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Hollywood has a well-established tradition of turning every successful videogame into a movie. Off the top of my head I can’t think of any that were good. Because I like to torture myself I saw “Max Payne”, and when I walked out of the theater my equally masochistic movie going companion turned to me and said, “that movie just took a shit in my mouth.”
While it makes as certain amount of sense to adapt a videogame to the big screen, they have built in stories and characters, it doesn’t mean that it is a good idea. In that spirit of recklessness Universal is about to embark on a whole new bad idea. The Hollywood Reporter reports that in 14 days primary shooting begins on their brand spanking new $200 million, sci-fi epic, “Battleship”. And yes, that means “Battleship” the movie will be loosely based on “Battleship” the classic Hasbro board game.
The only board game movie I can think of is 1985’s “Clue”, which has a special place in my heart, but is by no stretch of the imagination a great film. Of all the big name board games, “Clue” is the only one with any real narrative elements already in place. It has mystery, tension, characters, and setting. “Battleship” has, well, battleships. Producers are getting around this complete lack of story by adding and “alien invasion” twist.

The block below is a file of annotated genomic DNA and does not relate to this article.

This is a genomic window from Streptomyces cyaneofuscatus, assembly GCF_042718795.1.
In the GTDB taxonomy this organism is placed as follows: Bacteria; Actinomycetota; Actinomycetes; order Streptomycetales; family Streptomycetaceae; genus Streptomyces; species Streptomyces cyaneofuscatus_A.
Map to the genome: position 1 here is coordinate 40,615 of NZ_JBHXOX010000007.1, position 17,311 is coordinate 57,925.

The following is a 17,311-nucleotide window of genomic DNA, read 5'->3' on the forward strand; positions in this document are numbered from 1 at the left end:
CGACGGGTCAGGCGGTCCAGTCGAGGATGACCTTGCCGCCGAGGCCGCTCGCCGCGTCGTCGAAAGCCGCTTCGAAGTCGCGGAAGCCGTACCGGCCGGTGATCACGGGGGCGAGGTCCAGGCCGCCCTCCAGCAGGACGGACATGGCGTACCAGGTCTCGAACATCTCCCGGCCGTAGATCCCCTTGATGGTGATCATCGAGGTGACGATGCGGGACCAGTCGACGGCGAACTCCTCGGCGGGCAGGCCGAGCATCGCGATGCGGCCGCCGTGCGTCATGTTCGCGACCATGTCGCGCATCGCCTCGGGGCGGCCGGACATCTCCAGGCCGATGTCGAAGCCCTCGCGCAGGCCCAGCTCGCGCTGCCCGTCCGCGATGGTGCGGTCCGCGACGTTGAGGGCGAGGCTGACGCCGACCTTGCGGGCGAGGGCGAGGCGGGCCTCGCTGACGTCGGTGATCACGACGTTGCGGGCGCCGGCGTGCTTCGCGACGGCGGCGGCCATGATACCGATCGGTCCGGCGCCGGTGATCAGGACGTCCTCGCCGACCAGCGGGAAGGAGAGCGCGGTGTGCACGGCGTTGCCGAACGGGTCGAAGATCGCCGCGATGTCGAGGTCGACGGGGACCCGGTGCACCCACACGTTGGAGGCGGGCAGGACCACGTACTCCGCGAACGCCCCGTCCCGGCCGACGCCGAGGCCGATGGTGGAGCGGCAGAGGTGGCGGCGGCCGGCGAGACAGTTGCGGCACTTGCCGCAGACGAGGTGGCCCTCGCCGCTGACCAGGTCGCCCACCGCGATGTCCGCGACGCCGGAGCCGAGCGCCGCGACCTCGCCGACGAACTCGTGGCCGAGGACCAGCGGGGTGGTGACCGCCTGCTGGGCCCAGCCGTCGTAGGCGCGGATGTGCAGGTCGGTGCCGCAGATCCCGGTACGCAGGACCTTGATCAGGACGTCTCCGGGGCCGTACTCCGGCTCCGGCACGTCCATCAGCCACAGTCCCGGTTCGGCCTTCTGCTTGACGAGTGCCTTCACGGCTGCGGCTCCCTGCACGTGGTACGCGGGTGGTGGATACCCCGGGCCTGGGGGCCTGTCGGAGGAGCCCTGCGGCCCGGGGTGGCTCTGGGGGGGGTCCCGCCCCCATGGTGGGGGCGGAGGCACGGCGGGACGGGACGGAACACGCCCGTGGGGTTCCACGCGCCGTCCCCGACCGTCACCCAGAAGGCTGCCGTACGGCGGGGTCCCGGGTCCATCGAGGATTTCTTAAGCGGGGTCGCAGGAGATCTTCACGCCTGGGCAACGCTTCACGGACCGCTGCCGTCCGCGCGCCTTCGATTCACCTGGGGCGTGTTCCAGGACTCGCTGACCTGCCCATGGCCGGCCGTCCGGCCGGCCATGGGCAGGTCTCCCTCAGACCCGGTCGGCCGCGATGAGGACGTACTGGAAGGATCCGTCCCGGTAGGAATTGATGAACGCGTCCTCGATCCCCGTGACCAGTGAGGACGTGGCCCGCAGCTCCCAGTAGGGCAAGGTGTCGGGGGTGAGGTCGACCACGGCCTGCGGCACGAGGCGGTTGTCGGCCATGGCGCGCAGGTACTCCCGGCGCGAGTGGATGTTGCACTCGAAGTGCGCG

Besides the absurdity of the plot, “Battleship” has some other glaring questions. First, it has no proven star. Sexy “True Blood” vampire, Alexander Skarsgard, is the closest thing they have, and he is not exactly a bankable commodity as far as box office returns go. The second is the director, Peter Berg. Sure, “Hancock” was a huge international hit, despite the fact that it sucked, but you can’t just slap his name on something and expect people to flock.
Universal chairman, Adam Fogeleson, says of Berg,
He has a very strong passion and affinity for this material. . . He is a fan of the history and the current state of the military. He knows that world really, really well, and he is inspirational when he is talking about it.
It sounds like Berg talked himself into a really good job.
But is passion alone enough to justify such an enormous expenditure? Shouldn’t the studio stack the deck in their favor? Am I the only one that remembers the financial disaster that was “Waterworld”? Don’t get me wrong, I will totally be there to watch this, but will I be watching a triumphant underdog that succeeded against the odds, or will I be watching a flaming trainwreck?